It is somewhat under stress...running two instances of windows 7 with VMware.
     
  20. jclmavg macrumors regular

    jclmavg

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    Aug 2, 2014
    #20
    Difficult to say, I don't run VMware so I have no idea what sort of CPU load that would give.
     
  21. stempsons macrumors regular

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    Feb 15, 2014
    #21
    just swapped out the base 4 core for a used E5-1660 V2 (6 core) and it's noticeably faster, for $195 upgrade, it was well worth it.

    Single core Geekbench increased by about 20% and multi core almost doubled.
     
  22. MarkJames68 macrumors 6502

    MarkJames68

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    Sep 24, 2017
    #22
    2667 V2. Prices have dropped dramatically now, you should be able to find a good used one for under $300.
     
  23. tpivette89 macrumors 6502

    tpivette89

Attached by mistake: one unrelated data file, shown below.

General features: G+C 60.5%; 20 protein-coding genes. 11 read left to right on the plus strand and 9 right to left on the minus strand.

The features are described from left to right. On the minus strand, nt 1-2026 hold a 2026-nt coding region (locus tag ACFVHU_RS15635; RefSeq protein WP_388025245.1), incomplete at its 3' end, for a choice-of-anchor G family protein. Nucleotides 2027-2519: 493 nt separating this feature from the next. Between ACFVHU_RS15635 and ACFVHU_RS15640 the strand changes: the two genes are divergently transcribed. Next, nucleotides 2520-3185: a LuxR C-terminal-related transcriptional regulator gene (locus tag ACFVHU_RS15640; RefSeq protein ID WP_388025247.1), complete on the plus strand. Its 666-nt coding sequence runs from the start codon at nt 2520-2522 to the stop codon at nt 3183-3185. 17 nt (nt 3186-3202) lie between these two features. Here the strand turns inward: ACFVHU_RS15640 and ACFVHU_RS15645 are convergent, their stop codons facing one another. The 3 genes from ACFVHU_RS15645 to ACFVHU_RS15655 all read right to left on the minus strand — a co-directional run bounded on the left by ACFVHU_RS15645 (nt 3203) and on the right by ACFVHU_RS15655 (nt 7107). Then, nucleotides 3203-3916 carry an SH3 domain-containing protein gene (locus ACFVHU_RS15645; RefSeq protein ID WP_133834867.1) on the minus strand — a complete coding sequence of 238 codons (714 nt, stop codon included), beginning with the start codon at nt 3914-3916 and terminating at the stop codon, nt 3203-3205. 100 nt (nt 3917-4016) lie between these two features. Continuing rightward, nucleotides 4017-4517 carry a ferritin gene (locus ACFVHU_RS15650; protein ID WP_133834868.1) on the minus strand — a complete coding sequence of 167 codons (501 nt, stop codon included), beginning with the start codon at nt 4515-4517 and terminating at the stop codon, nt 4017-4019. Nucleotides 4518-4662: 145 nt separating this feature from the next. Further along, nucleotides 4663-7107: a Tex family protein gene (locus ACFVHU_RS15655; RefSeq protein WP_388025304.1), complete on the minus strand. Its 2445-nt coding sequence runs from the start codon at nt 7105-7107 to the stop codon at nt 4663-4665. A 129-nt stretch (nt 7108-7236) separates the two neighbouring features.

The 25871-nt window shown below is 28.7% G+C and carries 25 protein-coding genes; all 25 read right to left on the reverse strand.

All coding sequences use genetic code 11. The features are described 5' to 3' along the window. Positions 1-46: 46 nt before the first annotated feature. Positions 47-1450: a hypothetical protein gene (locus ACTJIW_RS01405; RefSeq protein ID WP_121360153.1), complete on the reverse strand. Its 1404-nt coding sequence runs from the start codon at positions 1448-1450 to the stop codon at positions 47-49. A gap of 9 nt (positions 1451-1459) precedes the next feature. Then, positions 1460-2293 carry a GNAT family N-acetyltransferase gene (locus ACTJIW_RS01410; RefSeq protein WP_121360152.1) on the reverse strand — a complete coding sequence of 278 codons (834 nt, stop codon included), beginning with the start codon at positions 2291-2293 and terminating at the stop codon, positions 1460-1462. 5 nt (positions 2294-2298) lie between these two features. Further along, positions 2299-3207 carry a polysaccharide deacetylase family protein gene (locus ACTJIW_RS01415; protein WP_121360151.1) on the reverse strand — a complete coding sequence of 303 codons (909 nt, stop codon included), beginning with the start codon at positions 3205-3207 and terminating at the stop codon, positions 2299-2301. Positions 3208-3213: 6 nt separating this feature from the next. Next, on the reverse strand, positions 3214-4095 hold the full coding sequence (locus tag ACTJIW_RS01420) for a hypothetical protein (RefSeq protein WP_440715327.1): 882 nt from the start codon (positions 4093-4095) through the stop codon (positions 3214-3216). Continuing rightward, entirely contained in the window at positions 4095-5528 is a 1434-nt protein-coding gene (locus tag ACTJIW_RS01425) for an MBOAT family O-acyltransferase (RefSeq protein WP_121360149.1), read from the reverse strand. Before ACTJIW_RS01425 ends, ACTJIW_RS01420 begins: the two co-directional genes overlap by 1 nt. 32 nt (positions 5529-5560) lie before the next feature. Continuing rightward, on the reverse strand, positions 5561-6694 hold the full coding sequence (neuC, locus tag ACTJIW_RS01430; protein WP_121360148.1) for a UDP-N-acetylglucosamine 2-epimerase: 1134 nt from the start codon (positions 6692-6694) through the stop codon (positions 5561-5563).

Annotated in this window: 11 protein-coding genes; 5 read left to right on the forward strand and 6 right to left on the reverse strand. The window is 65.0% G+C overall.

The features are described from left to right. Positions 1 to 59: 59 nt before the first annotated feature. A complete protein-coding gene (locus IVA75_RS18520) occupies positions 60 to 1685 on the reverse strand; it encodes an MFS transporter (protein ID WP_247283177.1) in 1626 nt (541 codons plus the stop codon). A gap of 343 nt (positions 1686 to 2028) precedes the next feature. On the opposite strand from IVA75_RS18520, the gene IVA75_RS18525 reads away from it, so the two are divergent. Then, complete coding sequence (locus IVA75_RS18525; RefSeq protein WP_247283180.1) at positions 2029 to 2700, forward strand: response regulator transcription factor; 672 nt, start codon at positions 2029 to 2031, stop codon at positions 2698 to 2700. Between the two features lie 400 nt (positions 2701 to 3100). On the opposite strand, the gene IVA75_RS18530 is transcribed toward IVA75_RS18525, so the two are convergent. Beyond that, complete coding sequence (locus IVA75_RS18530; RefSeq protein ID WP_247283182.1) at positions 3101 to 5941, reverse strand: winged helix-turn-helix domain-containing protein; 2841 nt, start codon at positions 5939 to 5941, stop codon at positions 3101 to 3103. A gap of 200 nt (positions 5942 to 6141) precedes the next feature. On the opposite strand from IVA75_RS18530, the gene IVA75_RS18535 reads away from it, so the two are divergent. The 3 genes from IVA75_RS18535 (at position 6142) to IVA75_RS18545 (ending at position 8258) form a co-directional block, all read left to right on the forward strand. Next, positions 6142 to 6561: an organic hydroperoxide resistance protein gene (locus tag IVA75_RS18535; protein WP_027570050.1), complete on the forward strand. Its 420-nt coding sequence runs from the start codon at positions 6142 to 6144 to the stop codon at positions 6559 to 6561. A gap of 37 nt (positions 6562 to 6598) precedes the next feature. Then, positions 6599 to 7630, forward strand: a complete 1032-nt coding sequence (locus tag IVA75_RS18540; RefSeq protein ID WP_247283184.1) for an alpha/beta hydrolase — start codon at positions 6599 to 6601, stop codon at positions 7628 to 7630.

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    Newark, DE
    #23
    ^This. Seems to be the sweet spot with the 6,1. Any 6 core or especially the 4 core versions should upgrade to this CPU. Best bang for your buck. If you are patient, you can find one for $250 on eBay. 4000 single-core and 24000 multi-core are the norm with this processor.
     
  24. tanoanian macrumors newbie

    Joined:
    Dec 4, 2016
    #24
    The best I could find on ebay for the E5-2667 V2 that didn't charge $49 for shipping was $300. Add another $300 for a Samsung 960 Pro NVMe 512GB and it feels like a brand new machine!
     
  25. stempsons macrumors regular

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    Feb 15, 2014
    #25
    I went this route, just because I wanted the fastest single core speed available, it was also only $195 total.

    Screen Shot 2018-05-12 at 11.19.32 AM.png